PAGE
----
direct your mind so as to be awake to the truths.
dagdhaṃ jagat satya-nayaṃ hy-adṛṣṭvā pradahyate saṃprati dhakṣyate ca // SN16.43
For in failing to see the purport of the truths, 
the world has burned, it is burning now, and it will burn.

I may seem to have veered somewhat off the topic of today's verse, but the above reflections were stimulated by the description of Śreṇya's speech as pratikūlam artham, having a contrary aim.

When Śreṇya discussed old age, he seemed on the surface to describe old age in pejorative terms. But below the surface, on the contrary, Śreṇya's words suggest maturity as a kind of progress. And deeper still below the surface, the truth may be that true progress is never only progress but is, on the contrary, primarily a backward step.

For this reason, in the interests of brevity, though the translation is a little one-sided with regard to the two primary meanings of prati-√i (1. going towards, 2. coming back), it might not always be wrong to translate pratītya-samutpāda as “a Complete Springing Up, grounded in going back.”

atha: ind. now, and so
evam: ind. thus
uktaḥ (nom. sg. m.): mfn. spoken to, addressed
magadhādhipena (inst. sg.): by the ruler of the Magadhas
adhipa: m. a ruler , commander , regent , king.

suhṛn-mukhena (inst. sg.): with a good-hearted mouth / face
suhṛd: m. " good-hearted " , " kindhearted " , " well-disposed " , a friend , ally
mukha: n. the mouth , face , countenance; source , cause , occasion of (gen. or comp.) ; a means (mukhena ind. by means of)
pratikūlam (acc. sg. n.):: mfn. " against the bank " (opp. to anu-kūla q.v.) , contrary , adverse , opposite , inverted , wrong , refractory , inimical , disagreeable , unpleasant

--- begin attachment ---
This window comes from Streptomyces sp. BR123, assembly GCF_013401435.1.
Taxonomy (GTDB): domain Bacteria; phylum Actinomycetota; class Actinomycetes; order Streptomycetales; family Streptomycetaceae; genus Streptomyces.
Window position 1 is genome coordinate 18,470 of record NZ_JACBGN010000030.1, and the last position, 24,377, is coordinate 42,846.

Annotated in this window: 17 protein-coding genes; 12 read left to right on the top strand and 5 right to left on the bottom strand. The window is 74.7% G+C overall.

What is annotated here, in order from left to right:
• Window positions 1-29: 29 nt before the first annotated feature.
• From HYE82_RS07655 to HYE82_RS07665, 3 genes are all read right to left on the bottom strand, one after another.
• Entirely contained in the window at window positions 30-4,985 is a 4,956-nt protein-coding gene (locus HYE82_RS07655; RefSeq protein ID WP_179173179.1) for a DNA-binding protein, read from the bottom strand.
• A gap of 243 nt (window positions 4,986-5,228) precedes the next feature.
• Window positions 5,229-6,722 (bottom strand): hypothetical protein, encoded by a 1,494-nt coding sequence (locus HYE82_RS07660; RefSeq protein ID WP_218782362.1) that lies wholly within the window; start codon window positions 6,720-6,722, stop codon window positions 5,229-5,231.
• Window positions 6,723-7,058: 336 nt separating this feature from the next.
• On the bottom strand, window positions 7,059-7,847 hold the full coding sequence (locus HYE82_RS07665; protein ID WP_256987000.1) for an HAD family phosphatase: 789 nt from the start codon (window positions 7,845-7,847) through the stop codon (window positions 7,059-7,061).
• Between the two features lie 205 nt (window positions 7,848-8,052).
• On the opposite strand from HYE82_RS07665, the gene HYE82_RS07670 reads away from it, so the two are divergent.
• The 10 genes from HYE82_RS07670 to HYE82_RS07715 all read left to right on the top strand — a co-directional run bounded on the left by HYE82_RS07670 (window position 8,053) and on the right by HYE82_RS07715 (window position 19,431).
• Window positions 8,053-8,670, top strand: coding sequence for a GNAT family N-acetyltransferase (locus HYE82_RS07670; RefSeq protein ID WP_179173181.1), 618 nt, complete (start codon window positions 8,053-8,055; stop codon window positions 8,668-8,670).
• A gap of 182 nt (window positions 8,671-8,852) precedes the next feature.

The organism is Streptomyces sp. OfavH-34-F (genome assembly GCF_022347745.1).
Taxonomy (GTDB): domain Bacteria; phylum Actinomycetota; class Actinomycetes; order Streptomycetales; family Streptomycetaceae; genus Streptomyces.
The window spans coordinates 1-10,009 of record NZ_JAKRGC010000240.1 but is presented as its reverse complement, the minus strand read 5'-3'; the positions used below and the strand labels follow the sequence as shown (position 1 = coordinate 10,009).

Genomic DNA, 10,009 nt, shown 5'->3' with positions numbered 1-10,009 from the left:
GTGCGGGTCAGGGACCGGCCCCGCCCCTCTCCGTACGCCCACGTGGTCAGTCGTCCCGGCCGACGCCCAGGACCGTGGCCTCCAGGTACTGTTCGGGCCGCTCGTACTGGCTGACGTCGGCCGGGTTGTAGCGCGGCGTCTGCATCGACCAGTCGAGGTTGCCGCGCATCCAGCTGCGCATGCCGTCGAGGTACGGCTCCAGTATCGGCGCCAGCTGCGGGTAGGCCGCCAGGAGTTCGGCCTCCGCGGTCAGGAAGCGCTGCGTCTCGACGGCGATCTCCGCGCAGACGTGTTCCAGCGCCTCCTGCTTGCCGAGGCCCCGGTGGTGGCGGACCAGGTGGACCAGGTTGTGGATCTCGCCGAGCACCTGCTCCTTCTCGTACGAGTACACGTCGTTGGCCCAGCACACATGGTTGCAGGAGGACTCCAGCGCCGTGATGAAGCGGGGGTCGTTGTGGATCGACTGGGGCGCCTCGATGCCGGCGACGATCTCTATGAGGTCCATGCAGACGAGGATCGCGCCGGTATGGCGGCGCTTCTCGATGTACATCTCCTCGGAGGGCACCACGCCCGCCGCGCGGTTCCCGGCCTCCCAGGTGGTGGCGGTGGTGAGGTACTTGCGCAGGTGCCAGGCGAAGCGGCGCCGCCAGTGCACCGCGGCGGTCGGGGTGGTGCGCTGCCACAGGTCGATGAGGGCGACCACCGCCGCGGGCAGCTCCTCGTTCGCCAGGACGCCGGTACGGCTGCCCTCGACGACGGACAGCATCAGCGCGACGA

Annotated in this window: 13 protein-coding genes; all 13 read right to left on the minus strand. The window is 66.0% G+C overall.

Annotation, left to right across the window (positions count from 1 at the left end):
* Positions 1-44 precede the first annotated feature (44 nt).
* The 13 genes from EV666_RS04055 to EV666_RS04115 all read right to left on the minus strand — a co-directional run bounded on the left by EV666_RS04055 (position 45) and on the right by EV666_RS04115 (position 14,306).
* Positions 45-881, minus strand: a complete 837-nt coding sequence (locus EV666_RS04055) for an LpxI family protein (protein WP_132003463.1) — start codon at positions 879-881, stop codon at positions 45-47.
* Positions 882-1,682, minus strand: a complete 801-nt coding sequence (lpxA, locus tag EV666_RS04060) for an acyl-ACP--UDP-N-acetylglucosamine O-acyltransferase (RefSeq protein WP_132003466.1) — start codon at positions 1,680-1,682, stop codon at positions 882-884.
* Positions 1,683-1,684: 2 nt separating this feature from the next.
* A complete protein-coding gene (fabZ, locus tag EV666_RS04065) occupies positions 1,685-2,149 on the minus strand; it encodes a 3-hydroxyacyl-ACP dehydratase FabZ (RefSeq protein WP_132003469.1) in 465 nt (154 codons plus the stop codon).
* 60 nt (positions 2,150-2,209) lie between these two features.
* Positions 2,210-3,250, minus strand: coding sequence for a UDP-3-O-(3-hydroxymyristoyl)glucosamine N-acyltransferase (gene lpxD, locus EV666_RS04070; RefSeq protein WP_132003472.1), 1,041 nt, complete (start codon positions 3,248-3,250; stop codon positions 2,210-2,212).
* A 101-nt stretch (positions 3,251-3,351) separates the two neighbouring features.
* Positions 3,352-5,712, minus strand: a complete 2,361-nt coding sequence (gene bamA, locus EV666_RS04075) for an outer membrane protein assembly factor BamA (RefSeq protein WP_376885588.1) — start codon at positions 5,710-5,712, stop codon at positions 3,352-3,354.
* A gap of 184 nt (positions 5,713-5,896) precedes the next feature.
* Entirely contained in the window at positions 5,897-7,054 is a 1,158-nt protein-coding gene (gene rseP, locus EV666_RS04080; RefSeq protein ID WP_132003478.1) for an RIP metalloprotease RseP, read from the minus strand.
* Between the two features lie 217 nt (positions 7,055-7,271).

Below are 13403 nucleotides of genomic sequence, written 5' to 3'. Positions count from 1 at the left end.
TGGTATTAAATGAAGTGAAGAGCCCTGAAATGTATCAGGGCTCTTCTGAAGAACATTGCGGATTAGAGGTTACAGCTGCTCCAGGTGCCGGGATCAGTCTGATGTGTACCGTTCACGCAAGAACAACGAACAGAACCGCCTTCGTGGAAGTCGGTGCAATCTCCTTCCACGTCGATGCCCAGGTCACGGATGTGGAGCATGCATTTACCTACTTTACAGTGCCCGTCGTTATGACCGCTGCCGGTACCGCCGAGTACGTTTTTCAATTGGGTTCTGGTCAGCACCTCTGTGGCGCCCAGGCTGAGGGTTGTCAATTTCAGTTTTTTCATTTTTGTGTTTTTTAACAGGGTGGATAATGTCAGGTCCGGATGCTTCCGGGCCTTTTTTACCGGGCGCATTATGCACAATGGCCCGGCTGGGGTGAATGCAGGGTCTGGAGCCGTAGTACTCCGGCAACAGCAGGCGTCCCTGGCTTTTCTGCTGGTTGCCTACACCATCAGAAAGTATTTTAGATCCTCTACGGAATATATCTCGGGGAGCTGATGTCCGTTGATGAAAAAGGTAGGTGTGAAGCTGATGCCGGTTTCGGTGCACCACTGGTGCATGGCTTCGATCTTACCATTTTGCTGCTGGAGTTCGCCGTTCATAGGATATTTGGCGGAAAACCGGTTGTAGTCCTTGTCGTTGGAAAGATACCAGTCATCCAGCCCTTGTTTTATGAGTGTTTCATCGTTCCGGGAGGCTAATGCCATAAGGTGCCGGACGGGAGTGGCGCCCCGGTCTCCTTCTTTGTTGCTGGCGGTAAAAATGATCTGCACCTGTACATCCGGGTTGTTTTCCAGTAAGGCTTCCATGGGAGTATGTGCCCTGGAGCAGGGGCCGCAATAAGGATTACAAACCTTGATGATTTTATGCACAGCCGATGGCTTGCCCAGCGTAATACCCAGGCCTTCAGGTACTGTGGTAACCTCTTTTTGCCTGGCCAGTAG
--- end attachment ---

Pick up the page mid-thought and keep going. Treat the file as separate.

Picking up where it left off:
artham (acc. sg. n.): aim , purpose (very often artham , arthena , arthāya , and arthe ifc. or with gen. " for the sake of , on account of , in behalf of , for ") ; sense , meaning , notion

svasthaḥ (nom. sg. m.): mfn. self-abiding , being in one's self (or " in the self " Sarvad. ), being in one's natural state , being one's self uninjured , unmolested , contented , doing well , sound well , healthy (in body and mind ; often v.l. for su-stha) , comfortable , at ease ; relying upon one's self , confident , resolute , composed
avikāraḥ (nom. sg. m.): mfn. unchangeable , immutable
kula-śauca-śuddhaḥ (nom. sg. m.): being pure from the honesty of his noble house
kula: n. a race , family ; a house, abode ; a noble or eminent family or race
śauca: n. cleanness , purity , purification ; n. purity of mind , integrity , honesty (esp. in money-matters)
śuddha: mfn. cleansed , cleared , clean , pure , clear , free from (with instr.) , bright , white ; cleared , acquitted , free from error , faultless , blameless , right , correct , accurate , exact , according to rule ; pure i.e. simple , mere , genuine , true , unmixed

śauddhodaniḥ (nom. sg.): m. (fr. śuddhodana) patr. of gautama buddha
śuddhodana: m. " having pure rice or food " , N. of a king of kapila-vastu (of the tribe of the śākyas and father of gautama buddha
odana: mn. ( √ud, to issue out) grain mashed and cooked with milk , porridge , boiled rice , any pap or pulpy substance
vākyam (acc. sg.): n. speech , saying , assertion , statement , command , words
idam (acc. sg. n.): this
jagāda = 3rd pers. sg. perf. gad: to speak articulately , speak , say , relate , tell anything (acc.) to any one (acc.)

瓶沙王隨順 安慰勸請已
太子敬答謝 深感於來言

No comments: